more BVD's

James C Stalker stalker at MSU.EDU
Fri Dec 3 05:33:21 UTC 2004

Wilson Gray writes:

> On Dec 2, 2004, at 7:44 PM, sagehen wrote:
>> ---------------------- Information from the mail header
>> -----------------------
>> Sender:       American Dialect Society <ADS-L at LISTSERV.UGA.EDU>
>> Poster:       sagehen <sagehen at WESTELCOM.COM>
>> Subject:      more BVD's
>> -----------------------------------------------------------------------
>> --------
>> BVD also produced a lightweight cotton (or linen) union suit  cut in
>> the
>> fashion of a toddler's sunsuit: collarless, sleeveless,
>> button-down-the-front & with loose, short pants. No dropseat, but a
>> vertical, buttonless fly in back as well as front. The material  was a
>> thin, fine sort of dimity with a  grid of heavier warp & weft threads.
>>  My
>> father wore this style of underwear year 'round. He died nearly sixty
>> years
>> ago; I've no idea whether these are still being made.
>> A. Murie
>> ~@:>   ~@:>   ~@:>   ~@:>
> I had to wear that during the summer. Oddly enough, I don't think that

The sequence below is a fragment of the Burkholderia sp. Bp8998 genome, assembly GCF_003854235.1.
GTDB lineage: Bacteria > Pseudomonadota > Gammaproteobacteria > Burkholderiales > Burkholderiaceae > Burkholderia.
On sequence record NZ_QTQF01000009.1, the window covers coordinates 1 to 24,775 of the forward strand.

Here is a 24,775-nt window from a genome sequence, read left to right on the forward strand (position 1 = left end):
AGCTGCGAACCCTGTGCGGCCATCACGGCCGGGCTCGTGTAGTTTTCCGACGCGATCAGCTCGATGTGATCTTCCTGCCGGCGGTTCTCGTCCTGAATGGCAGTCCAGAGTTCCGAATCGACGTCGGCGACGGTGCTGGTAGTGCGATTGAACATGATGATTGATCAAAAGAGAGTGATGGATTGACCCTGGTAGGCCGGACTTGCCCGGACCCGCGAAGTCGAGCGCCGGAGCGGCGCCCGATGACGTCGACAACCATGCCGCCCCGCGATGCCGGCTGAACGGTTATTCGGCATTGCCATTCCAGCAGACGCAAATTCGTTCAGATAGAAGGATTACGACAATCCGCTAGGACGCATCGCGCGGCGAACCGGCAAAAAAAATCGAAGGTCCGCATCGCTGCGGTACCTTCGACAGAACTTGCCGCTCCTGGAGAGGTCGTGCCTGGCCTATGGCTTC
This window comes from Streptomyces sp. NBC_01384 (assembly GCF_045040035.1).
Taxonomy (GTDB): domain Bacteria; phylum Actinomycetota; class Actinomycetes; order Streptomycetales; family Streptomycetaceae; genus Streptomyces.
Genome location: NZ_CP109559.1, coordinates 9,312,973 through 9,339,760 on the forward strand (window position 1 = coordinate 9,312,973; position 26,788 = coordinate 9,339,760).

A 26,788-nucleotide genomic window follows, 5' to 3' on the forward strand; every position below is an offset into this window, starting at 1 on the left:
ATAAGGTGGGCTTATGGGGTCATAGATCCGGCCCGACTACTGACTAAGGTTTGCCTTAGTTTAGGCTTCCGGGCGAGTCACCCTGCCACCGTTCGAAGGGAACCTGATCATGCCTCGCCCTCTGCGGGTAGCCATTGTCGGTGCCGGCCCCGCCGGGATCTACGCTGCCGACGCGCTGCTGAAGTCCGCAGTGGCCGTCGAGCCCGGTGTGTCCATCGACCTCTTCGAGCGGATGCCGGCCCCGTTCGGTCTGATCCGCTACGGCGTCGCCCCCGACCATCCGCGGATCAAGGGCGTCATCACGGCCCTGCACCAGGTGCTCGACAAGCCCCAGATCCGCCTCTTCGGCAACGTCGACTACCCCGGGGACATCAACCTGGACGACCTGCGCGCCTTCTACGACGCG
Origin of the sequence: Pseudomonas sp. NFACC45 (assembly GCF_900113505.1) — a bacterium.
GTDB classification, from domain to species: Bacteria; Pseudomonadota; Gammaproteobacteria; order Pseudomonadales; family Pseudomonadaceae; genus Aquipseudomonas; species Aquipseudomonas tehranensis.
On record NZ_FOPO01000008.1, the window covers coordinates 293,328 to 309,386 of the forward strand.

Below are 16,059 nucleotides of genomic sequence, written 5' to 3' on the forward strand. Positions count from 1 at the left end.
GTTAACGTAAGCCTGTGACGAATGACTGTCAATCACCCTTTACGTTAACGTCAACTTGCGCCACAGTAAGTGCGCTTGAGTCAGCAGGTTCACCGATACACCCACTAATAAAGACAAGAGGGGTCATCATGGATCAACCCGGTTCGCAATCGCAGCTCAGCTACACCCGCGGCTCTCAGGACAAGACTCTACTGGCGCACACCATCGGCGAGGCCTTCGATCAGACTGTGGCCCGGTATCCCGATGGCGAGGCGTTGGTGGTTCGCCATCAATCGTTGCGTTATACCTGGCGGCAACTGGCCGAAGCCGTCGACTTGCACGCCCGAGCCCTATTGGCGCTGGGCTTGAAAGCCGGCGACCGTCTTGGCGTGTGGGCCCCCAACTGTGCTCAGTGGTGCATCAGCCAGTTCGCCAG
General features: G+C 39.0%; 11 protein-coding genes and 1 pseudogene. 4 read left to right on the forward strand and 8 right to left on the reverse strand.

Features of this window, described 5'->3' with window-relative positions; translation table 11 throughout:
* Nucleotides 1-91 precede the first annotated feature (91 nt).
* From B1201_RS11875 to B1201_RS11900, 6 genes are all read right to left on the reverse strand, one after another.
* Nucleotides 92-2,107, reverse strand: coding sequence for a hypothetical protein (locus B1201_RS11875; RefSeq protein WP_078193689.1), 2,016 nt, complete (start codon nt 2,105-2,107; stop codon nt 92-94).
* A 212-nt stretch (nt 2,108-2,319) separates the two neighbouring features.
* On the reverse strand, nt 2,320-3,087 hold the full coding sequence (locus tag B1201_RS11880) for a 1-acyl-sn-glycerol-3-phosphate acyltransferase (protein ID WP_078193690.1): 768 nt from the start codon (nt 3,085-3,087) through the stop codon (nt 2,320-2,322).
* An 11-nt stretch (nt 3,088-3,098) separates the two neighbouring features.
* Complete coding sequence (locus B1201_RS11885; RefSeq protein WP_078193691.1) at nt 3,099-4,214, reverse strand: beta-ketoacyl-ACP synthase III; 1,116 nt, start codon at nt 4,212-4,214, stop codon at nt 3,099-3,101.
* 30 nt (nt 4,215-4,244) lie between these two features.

> I ever knew a name or a slang term for that kind of underwear, probably
> because my brother and I were the only kids wearing it and we didn't
> care to advertise that fact. I longed for the day when I would finally
> be allowed to wear boxers and a tank-top undershirt like my father.
> -Wilson Gray

Memories are, of course, notoriously unreliable, but....  When I was in my
preteens (late 1940s, early 50s) living in the boonies outside of
Louisville, KY, my classmates at Penile Elementary, I kid you not, wore long
underwear to school under their overalls (aka overhauls).  Fortunately, my
parents did not require me to do so (longjohns or overhauls).  They were
city folk exiled to the country.  I do remember that these undergarments
were produced by the Union Company and that they were called longjohns.  I
remember the Union label because my older brother and I wore pajamas made in
the same style, with rear flap and front slit.  Perhaps my parents simply
used the underwear as pajamas.  What does a kid know?  As I recall, the
garments, both underwear and pajamas came in white and and an orangish red.
We used both terms, union suit and longjohns, for these garments, and I
still do today.  Except now, they come from Pantagonia and are some
incredibly expensive polyester fabric, usually two piece, and always on my
sons' wish list.  Now, for me, the bottoms only are long johns and they,
alas, have no rear flap.  How times change.  I didn't (and don't) want to
wear them, but my children do.

Jim Stalker

James C. Stalker
Department of English
Michigan State University

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